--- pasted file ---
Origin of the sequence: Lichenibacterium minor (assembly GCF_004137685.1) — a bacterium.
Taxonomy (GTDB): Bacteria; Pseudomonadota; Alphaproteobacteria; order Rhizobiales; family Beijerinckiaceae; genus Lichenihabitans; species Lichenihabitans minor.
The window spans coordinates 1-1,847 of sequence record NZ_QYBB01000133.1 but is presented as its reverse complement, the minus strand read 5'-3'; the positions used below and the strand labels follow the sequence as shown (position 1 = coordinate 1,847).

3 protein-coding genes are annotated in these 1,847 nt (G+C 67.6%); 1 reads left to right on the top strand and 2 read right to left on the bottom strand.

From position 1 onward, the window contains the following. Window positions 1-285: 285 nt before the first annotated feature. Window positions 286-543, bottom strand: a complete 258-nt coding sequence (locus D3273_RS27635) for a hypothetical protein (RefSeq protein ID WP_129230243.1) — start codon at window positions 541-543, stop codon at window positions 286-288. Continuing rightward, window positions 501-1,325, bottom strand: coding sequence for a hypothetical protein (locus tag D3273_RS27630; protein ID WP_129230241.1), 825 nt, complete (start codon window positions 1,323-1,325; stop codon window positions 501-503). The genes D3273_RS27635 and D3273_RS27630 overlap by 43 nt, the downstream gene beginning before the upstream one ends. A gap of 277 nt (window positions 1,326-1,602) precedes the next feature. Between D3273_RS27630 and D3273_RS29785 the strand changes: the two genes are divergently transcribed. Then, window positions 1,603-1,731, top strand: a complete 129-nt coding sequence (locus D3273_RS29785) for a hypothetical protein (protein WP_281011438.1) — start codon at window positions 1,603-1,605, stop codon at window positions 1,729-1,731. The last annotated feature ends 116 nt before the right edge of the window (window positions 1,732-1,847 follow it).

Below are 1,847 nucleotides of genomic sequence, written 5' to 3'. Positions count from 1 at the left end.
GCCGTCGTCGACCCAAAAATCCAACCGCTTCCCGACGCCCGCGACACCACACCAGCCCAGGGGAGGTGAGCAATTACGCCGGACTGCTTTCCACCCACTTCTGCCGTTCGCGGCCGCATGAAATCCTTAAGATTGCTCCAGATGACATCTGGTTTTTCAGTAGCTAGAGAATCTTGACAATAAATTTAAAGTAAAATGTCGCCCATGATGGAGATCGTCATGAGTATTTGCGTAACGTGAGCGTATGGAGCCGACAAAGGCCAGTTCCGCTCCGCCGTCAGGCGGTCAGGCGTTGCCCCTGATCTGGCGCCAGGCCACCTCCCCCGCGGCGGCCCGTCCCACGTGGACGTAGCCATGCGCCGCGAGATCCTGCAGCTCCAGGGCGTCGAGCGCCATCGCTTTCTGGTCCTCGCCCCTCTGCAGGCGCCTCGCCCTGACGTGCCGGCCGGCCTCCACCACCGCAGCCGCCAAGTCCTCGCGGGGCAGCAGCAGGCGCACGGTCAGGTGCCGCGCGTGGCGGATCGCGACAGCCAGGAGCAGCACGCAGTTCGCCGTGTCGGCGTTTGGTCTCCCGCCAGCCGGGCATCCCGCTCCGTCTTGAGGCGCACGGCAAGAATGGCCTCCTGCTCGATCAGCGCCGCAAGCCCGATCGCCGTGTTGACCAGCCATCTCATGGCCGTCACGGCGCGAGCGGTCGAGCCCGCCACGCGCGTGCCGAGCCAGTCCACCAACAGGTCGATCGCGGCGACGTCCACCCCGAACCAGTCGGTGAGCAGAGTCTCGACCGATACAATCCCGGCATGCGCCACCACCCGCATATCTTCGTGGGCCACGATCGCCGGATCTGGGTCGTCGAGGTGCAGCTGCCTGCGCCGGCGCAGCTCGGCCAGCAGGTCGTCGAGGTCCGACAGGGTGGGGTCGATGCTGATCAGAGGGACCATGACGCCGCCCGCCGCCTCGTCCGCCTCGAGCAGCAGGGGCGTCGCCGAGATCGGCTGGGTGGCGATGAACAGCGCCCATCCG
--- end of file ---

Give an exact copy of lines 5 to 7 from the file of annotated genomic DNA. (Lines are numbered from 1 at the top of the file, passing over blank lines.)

From position 1 onward, the window contains the following. Window positions 1-285: 285 nt before the first annotated feature. Window positions 286-543, bottom strand: a complete 258-nt coding sequence (locus D3273_RS27635) for a hypothetical protein (RefSeq protein ID WP_129230243.1) — start codon at window positions 541-543, stop codon at window positions 286-288. Continuing rightward, window positions 501-1,325, bottom strand: coding sequence for a hypothetical protein (locus tag D3273_RS27630; protein ID WP_129230241.1), 825 nt, complete (start codon window positions 1,323-1,325; stop codon window positions 501-503). The genes D3273_RS27635 and D3273_RS27630 overlap by 43 nt, the downstream gene beginning before the upstream one ends. A gap of 277 nt (window positions 1,326-1,602) precedes the next feature. Between D3273_RS27630 and D3273_RS29785 the strand changes: the two genes are divergently transcribed. Then, window positions 1,603-1,731, top strand: a complete 129-nt coding sequence (locus D3273_RS29785) for a hypothetical protein (protein WP_281011438.1) — start codon at window positions 1,603-1,605, stop codon at window positions 1,729-1,731. The last annotated feature ends 116 nt before the right edge of the window (window positions 1,732-1,847 follow it).

Below are 1,847 nucleotides of genomic sequence, written 5' to 3'. Positions count from 1 at the left end.
GCCGTCGTCGACCCAAAAATCCAACCGCTTCCCGACGCCCGCGACACCACACCAGCCCAGGGGAGGTGAGCAATTACGCCGGACTGCTTTCCACCCACTTCTGCCGTTCGCGGCCGCATGAAATCCTTAAGATTGCTCCAGATGACATCTGGTTTTTCAGTAGCTAGAGAATCTTGACAATAAATTTAAAGTAAAATGTCGCCCATGATGGAGATCGTCATGAGTATTTGCGTAACGTGAGCGTATGGAGCCGACAAAGGCCAGTTCCGCTCCGCCGTCAGGCGGTCAGGCGTTGCCCCTGATCTGGCGCCAGGCCACCTCCCCCGCGGCGGCCCGTCCCACGTGGACGTAGCCATGCGCCGCGAGATCCTGCAGCTCCAGGGCGTCGAGCGCCATCGCTTTCTGGTCCTCGCCCCTCTGCAGGCGCCTCGCCCTGACGTGCCGGCCGGCCTCCACCACCGCAGCCGCCAAGTCCTCGCGGGGCAGCAGCAGGCGCACGGTCAGGTGCCGCGCGTGGCGGATCGCGACAGCCAGGAGCAGCACGCAGTTCGCCGTGTCGGCGTTTGGTCTCCCGCCAGCCGGGCATCCCGCTCCGTCTTGAGGCGCACGGCAAGAATGGCCTCCTGCTCGATCAGCGCCGCAAGCCCGATCGCCGTGTTGACCAGCCATCTCATGGCCGTCACGGCGCGAGCGGTCGAGCCCGCCACGCGCGTGCCGAGCCAGTCCACCAACAGGTCGATCGCGGCGACGTCCACCCCGAACCAGTCGGTGAGCAGAGTCTCGACCGATACAATCCCGGCATGCGCCACCACCCGCATATCTTCGTGGGCCACGATCGCCGGATCTGGGTCGTCGAGGTGCAGCTGCCTGCGCCGGCGCAGCTCGGCCAGCAGGTCGTCGAGGTCCGACAGGGTGGGGTCGATGCTGATCAGAGGGACCATGACGCCGCCCGCCGCCTCGTCCGCCTCGAGCAGCAGGGGCGTCGCCGAGATCGGCTGGGTGGCGATGAACAGCGCCCATCCG